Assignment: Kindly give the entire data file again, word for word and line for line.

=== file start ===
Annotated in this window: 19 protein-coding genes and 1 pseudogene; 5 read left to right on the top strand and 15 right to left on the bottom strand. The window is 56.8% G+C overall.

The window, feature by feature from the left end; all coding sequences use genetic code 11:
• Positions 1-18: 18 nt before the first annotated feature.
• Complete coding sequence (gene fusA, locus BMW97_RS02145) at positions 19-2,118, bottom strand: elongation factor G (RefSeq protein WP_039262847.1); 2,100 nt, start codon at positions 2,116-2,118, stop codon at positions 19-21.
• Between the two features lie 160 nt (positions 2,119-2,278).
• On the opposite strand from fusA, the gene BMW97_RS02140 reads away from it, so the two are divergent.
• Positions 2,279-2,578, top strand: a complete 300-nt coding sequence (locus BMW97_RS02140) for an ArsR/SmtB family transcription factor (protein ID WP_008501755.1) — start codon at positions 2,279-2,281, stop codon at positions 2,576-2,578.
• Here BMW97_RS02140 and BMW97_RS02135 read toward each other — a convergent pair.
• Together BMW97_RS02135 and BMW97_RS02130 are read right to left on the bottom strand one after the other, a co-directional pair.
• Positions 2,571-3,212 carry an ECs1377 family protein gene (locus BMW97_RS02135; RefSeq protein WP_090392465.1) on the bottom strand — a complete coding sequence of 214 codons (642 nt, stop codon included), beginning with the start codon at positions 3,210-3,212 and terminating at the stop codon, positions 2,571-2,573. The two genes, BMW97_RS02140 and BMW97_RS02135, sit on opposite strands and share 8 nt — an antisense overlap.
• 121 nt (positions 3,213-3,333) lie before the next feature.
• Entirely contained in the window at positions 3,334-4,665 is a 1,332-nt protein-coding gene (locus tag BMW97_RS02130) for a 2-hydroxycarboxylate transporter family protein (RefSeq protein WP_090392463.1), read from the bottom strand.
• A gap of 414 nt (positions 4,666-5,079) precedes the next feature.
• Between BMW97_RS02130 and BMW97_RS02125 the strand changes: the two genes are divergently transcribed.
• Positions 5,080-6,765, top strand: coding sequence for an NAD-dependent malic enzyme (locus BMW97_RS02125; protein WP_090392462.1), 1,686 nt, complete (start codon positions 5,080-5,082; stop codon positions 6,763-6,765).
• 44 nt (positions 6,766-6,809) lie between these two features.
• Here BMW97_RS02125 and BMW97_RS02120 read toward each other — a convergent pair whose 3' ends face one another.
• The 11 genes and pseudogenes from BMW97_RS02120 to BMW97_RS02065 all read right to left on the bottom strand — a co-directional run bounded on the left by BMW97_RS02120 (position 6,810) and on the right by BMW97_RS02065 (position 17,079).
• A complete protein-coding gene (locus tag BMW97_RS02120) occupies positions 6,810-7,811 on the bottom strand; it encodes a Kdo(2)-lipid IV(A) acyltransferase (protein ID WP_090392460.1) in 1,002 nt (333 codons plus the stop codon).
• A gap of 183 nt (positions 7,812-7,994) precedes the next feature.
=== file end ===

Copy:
Annotated in this window: 19 protein-coding genes and 1 pseudogene; 5 read left to right on the top strand and 15 right to left on the bottom strand. The window is 56.8% G+C overall.

The window, feature by feature from the left end; all coding sequences use genetic code 11:
• Positions 1-18: 18 nt before the first annotated feature.
• Complete coding sequence (gene fusA, locus BMW97_RS02145) at positions 19-2,118, bottom strand: elongation factor G (RefSeq protein WP_039262847.1); 2,100 nt, start codon at positions 2,116-2,118, stop codon at positions 19-21.
• Between the two features lie 160 nt (positions 2,119-2,278).
• On the opposite strand from fusA, the gene BMW97_RS02140 reads away from it, so the two are divergent.
• Positions 2,279-2,578, top strand: a complete 300-nt coding sequence (locus BMW97_RS02140) for an ArsR/SmtB family transcription factor (protein ID WP_008501755.1) — start codon at positions 2,279-2,281, stop codon at positions 2,576-2,578.
• Here BMW97_RS02140 and BMW97_RS02135 read toward each other — a convergent pair.
• Together BMW97_RS02135 and BMW97_RS02130 are read right to left on the bottom strand one after the other, a co-directional pair.
• Positions 2,571-3,212 carry an ECs1377 family protein gene (locus BMW97_RS02135; RefSeq protein WP_090392465.1) on the bottom strand — a complete coding sequence of 214 codons (642 nt, stop codon included), beginning with the start codon at positions 3,210-3,212 and terminating at the stop codon, positions 2,571-2,573. The two genes, BMW97_RS02140 and BMW97_RS02135, sit on opposite strands and share 8 nt — an antisense overlap.
• 121 nt (positions 3,213-3,333) lie before the next feature.
• Entirely contained in the window at positions 3,334-4,665 is a 1,332-nt protein-coding gene (locus tag BMW97_RS02130) for a 2-hydroxycarboxylate transporter family protein (RefSeq protein WP_090392463.1), read from the bottom strand.
• A gap of 414 nt (positions 4,666-5,079) precedes the next feature.
• Between BMW97_RS02130 and BMW97_RS02125 the strand changes: the two genes are divergently transcribed.
• Positions 5,080-6,765, top strand: coding sequence for an NAD-dependent malic enzyme (locus BMW97_RS02125; protein WP_090392462.1), 1,686 nt, complete (start codon positions 5,080-5,082; stop codon positions 6,763-6,765).
• 44 nt (positions 6,766-6,809) lie between these two features.
• Here BMW97_RS02125 and BMW97_RS02120 read toward each other — a convergent pair whose 3' ends face one another.
• The 11 genes and pseudogenes from BMW97_RS02120 to BMW97_RS02065 all read right to left on the bottom strand — a co-directional run bounded on the left by BMW97_RS02120 (position 6,810) and on the right by BMW97_RS02065 (position 17,079).
• A complete protein-coding gene (locus tag BMW97_RS02120) occupies positions 6,810-7,811 on the bottom strand; it encodes a Kdo(2)-lipid IV(A) acyltransferase (protein ID WP_090392460.1) in 1,002 nt (333 codons plus the stop codon).
• A gap of 183 nt (positions 7,812-7,994) precedes the next feature.